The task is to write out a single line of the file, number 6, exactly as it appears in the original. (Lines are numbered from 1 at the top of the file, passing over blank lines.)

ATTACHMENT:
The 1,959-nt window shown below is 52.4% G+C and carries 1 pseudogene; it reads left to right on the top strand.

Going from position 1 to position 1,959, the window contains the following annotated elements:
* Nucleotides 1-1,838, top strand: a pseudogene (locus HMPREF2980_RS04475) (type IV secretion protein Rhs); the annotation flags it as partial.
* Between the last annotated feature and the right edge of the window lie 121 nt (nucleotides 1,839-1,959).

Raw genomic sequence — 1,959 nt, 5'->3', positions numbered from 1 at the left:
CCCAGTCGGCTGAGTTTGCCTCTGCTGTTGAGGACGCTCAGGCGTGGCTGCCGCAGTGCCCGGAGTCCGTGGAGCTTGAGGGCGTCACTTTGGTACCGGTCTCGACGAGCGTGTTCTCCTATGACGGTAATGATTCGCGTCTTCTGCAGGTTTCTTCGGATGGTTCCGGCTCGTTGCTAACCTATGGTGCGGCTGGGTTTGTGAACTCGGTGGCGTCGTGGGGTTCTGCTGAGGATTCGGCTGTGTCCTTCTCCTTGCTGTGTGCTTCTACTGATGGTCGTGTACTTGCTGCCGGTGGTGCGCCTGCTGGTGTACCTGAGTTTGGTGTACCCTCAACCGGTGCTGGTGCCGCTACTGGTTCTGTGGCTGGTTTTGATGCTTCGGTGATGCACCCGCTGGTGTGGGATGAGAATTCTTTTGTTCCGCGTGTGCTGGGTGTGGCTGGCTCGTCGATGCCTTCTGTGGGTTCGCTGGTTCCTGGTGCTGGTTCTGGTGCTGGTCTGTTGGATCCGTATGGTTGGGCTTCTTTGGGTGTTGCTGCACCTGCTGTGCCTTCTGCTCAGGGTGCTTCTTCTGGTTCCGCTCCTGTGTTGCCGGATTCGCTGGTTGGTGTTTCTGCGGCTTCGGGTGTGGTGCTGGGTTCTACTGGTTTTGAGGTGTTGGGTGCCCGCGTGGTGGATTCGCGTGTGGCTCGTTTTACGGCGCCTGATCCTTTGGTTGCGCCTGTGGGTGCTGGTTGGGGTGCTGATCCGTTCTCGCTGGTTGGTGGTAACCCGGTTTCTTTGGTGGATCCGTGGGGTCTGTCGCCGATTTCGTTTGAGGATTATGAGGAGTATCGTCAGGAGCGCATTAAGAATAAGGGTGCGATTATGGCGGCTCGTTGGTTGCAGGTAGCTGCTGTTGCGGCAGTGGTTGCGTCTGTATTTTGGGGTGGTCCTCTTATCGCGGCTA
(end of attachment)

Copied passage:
CCCAGTCGGCTGAGTTTGCCTCTGCTGTTGAGGACGCTCAGGCGTGGCTGCCGCAGTGCCCGGAGTCCGTGGAGCTTGAGGGCGTCACTTTGGTACCGGTCTCGACGAGCGTGTTCTCCTATGACGGTAATGATTCGCGTCTTCTGCAGGTTTCTTCGGATGGTTCCGGCTCGTTGCTAACCTATGGTGCGGCTGGGTTTGTGAACTCGGTGGCGTCGTGGGGTTCTGCTGAGGATTCGGCTGTGTCCTTCTCCTTGCTGTGTGCTTCTACTGATGGTCGTGTACTTGCTGCCGGTGGTGCGCCTGCTGGTGTACCTGAGTTTGGTGTACCCTCAACCGGTGCTGGTGCCGCTACTGGTTCTGTGGCTGGTTTTGATGCTTCGGTGATGCACCCGCTGGTGTGGGATGAGAATTCTTTTGTTCCGCGTGTGCTGGGTGTGGCTGGCTCGTCGATGCCTTCTGTGGGTTCGCTGGTTCCTGGTGCTGGTTCTGGTGCTGGTCTGTTGGATCCGTATGGTTGGGCTTCTTTGGGTGTTGCTGCACCTGCTGTGCCTTCTGCTCAGGGTGCTTCTTCTGGTTCCGCTCCTGTGTTGCCGGATTCGCTGGTTGGTGTTTCTGCGGCTTCGGGTGTGGTGCTGGGTTCTACTGGTTTTGAGGTGTTGGGTGCCCGCGTGGTGGATTCGCGTGTGGCTCGTTTTACGGCGCCTGATCCTTTGGTTGCGCCTGTGGGTGCTGGTTGGGGTGCTGATCCGTTCTCGCTGGTTGGTGGTAACCCGGTTTCTTTGGTGGATCCGTGGGGTCTGTCGCCGATTTCGTTTGAGGATTATGAGGAGTATCGTCAGGAGCGCATTAAGAATAAGGGTGCGATTATGGCGGCTCGTTGGTTGCAGGTAGCTGCTGTTGCGGCAGTGGTTGCGTCTGTATTTTGGGGTGGTCCTCTTATCGCGGCTA